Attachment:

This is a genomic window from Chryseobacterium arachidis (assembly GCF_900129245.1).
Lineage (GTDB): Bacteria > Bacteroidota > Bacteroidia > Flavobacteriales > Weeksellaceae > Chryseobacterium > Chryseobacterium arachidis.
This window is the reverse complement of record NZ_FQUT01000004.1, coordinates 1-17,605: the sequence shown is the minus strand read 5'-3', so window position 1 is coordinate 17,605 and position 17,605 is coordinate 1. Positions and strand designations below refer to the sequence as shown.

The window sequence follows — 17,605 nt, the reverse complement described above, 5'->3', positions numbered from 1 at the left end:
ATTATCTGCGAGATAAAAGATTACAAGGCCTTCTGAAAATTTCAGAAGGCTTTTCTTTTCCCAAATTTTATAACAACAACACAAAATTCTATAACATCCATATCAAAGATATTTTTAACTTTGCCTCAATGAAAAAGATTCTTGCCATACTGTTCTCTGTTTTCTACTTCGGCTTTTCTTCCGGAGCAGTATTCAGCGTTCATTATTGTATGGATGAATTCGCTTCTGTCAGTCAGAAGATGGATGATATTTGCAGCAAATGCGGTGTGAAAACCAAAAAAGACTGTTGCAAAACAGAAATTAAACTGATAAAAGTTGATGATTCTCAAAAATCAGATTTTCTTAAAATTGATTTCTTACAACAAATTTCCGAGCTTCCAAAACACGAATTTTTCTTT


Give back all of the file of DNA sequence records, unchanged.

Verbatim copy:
This is a genomic window from Chryseobacterium arachidis (assembly GCF_900129245.1).
Lineage (GTDB): Bacteria > Bacteroidota > Bacteroidia > Flavobacteriales > Weeksellaceae > Chryseobacterium > Chryseobacterium arachidis.
This window is the reverse complement of record NZ_FQUT01000004.1, coordinates 1-17,605: the sequence shown is the minus strand read 5'-3', so window position 1 is coordinate 17,605 and position 17,605 is coordinate 1. Positions and strand designations below refer to the sequence as shown.

The window sequence follows — 17,605 nt, the reverse complement described above, 5'->3', positions numbered from 1 at the left end:
ATTATCTGCGAGATAAAAGATTACAAGGCCTTCTGAAAATTTCAGAAGGCTTTTCTTTTCCCAAATTTTATAACAACAACACAAAATTCTATAACATCCATATCAAAGATATTTTTAACTTTGCCTCAATGAAAAAGATTCTTGCCATACTGTTCTCTGTTTTCTACTTCGGCTTTTCTTCCGGAGCAGTATTCAGCGTTCATTATTGTATGGATGAATTCGCTTCTGTCAGTCAGAAGATGGATGATATTTGCAGCAAATGCGGTGTGAAAACCAAAAAAGACTGTTGCAAAACAGAAATTAAACTGATAAAAGTTGATGATTCTCAAAAATCAGATTTTCTTAAAATTGATTTCTTACAACAAATTTCCGAGCTTCCAAAACACGAATTTTTCTTT